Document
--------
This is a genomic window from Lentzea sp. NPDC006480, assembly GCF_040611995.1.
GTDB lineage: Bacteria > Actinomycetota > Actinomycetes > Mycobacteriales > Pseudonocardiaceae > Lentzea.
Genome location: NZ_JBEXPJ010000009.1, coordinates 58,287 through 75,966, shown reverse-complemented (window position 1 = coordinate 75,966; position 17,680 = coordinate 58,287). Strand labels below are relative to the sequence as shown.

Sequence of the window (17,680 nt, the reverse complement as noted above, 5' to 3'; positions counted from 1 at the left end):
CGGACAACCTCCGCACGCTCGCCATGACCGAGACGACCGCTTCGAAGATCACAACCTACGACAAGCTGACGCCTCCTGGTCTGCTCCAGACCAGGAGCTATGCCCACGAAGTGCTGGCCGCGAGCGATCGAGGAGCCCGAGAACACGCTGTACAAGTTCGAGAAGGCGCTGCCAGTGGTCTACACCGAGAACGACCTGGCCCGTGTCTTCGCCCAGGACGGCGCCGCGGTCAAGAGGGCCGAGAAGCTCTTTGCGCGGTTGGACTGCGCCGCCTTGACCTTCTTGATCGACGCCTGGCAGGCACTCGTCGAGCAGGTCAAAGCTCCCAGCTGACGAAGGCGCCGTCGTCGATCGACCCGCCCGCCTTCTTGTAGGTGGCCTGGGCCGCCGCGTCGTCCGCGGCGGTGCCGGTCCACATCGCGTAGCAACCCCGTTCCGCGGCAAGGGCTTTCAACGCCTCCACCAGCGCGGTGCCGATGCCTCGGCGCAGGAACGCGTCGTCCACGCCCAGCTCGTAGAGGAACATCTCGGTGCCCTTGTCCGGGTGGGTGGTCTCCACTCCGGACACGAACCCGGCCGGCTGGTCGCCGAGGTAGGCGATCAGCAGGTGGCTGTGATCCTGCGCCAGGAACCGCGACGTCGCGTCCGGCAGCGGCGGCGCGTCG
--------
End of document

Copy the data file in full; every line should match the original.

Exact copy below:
This is a genomic window from Lentzea sp. NPDC006480, assembly GCF_040611995.1.
GTDB lineage: Bacteria > Actinomycetota > Actinomycetes > Mycobacteriales > Pseudonocardiaceae > Lentzea.
Genome location: NZ_JBEXPJ010000009.1, coordinates 58,287 through 75,966, shown reverse-complemented (window position 1 = coordinate 75,966; position 17,680 = coordinate 58,287). Strand labels below are relative to the sequence as shown.

Sequence of the window (17,680 nt, the reverse complement as noted above, 5' to 3'; positions counted from 1 at the left end):
CGGACAACCTCCGCACGCTCGCCATGACCGAGACGACCGCTTCGAAGATCACAACCTACGACAAGCTGACGCCTCCTGGTCTGCTCCAGACCAGGAGCTATGCCCACGAAGTGCTGGCCGCGAGCGATCGAGGAGCCCGAGAACACGCTGTACAAGTTCGAGAAGGCGCTGCCAGTGGTCTACACCGAGAACGACCTGGCCCGTGTCTTCGCCCAGGACGGCGCCGCGGTCAAGAGGGCCGAGAAGCTCTTTGCGCGGTTGGACTGCGCCGCCTTGACCTTCTTGATCGACGCCTGGCAGGCACTCGTCGAGCAGGTCAAAGCTCCCAGCTGACGAAGGCGCCGTCGTCGATCGACCCGCCCGCCTTCTTGTAGGTGGCCTGGGCCGCCGCGTCGTCCGCGGCGGTGCCGGTCCACATCGCGTAGCAACCCCGTTCCGCGGCAAGGGCTTTCAACGCCTCCACCAGCGCGGTGCCGATGCCTCGGCGCAGGAACGCGTCGTCCACGCCCAGCTCGTAGAGGAACATCTCGGTGCCCTTGTCCGGGTGGGTGGTCTCCACTCCGGACACGAACCCGGCCGGCTGGTCGCCGAGGTAGGCGATCAGCAGGTGGCTGTGATCCTGCGCCAGGAACCGCGACGTCGCGTCCGGCAGCGGCGGCGCGTCG